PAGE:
I mediated a dispute a few weeks ago between a building owner and a building contractor. The contractor was a medium-sized company which had a reputation for carrying out high quality work. Not the cheapest but they always had satisfied customers. Indeed, that is why the building owner chose to use them.
The building owner went about the project properly – not like many that are featured on television who seem to start work without a proper scheme or price. He employed an architect, a quantity surveyor and a structural engineer, with the brief to build a house in a prime coastal position for a budget of £750,000. It was agreed that a price should be negotiated with the chosen builder, but their tender came in at over £1million. Despite that, the building work started and negotiations continued to reduce the price. Indeed, they continued throughout the project as some of the reductions started to creep back in. The house was completed, a little late but that wasn’t an issue, and the architect/contract administrator issued a penultimate certificate in the agreed final account sum, showing an outstanding payment of around £70,000. The building owner, a retired accountant, contested the final account that had been agreed by the contract administrator, stating that many items had been rounded off to the contractor’s advantage and that several measurements were incorrect. Several months later the building owner produced a defects list, the cost of which exceeded the outstanding invoices.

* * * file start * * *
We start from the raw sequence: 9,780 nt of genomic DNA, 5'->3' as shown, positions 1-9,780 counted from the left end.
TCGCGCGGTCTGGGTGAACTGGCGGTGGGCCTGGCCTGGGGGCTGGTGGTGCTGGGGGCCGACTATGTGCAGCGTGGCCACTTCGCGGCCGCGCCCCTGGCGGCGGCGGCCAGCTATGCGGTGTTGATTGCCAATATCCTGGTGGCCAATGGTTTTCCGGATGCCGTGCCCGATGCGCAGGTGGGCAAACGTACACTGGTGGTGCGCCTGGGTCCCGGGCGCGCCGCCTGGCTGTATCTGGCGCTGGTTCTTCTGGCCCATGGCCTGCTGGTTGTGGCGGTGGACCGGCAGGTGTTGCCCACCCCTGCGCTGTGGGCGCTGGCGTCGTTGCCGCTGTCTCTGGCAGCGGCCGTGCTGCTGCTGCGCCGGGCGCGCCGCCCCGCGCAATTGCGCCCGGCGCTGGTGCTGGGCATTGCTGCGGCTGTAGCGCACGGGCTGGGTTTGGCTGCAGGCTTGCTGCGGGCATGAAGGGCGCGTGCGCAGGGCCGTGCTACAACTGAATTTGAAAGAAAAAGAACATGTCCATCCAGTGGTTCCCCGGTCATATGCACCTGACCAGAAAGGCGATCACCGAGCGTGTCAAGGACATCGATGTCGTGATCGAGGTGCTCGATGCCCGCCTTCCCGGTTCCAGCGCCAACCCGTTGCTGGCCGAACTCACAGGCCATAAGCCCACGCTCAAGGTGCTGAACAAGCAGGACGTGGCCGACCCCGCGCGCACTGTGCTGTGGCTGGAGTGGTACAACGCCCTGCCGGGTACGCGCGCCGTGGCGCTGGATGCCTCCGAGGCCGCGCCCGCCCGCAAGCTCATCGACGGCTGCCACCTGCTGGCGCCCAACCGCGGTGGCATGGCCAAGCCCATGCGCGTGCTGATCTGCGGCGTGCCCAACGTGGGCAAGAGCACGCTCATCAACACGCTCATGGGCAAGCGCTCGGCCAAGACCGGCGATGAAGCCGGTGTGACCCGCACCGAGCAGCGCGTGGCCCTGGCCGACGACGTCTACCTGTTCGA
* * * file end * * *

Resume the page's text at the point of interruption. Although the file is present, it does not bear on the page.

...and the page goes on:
The contractor, believing that this situation was entirely due to the building owner never intending to pay the final bill, stated that he would return to site to fix any defects but only after the outstanding invoice had been paid. The building owner refused, so the contractor sued for the unpaid invoices.
Two years later the case went to mediation. By then each side had paid around £120,000 in legal and expert’s costs. £120,000 each!
The worst cases that I mediate are those where the costs exceed the claim. It ceases to be a negotiation about the claim and becomes a negotiation as to who pays the costs. In this case the building owner paid £65,000 and each side bore their own costs. So the building owner paid around £200,000 plus the cost of rectifying any defects (which by then were costed at around £35,000); the builder had his invoices paid but was £120,000 out of pocket.
You might ask why they did the deal (which might appear to be a poor one). The answer is that the situation could only get worse – the case was scheduled four months later for a four-day trial. By then, even if the builder won, his claim would have been extinguished by the taxation of his costs (not to mention proportionality).
No-one would have wanted this situation, not even the lawyers. It must have been a real embarrassment to them, having racked up such high costs and getting no closer to a solution. The trouble is, once a dispute gets legal, it is very difficult to stop it. When a parties fail to negotiate a problem themselves, the next stage is normally to involve a solicitor. The case ceases to be a commercial argument and now becomes a legal one. The party pays for the legal advice and for the expert’s advice and, as matters develop, they are presented with the dilemma of paying the next tranche of costs or stopping the action and wasting the costs already paid. Most parties continue and the awful situation mentioned above looms closer.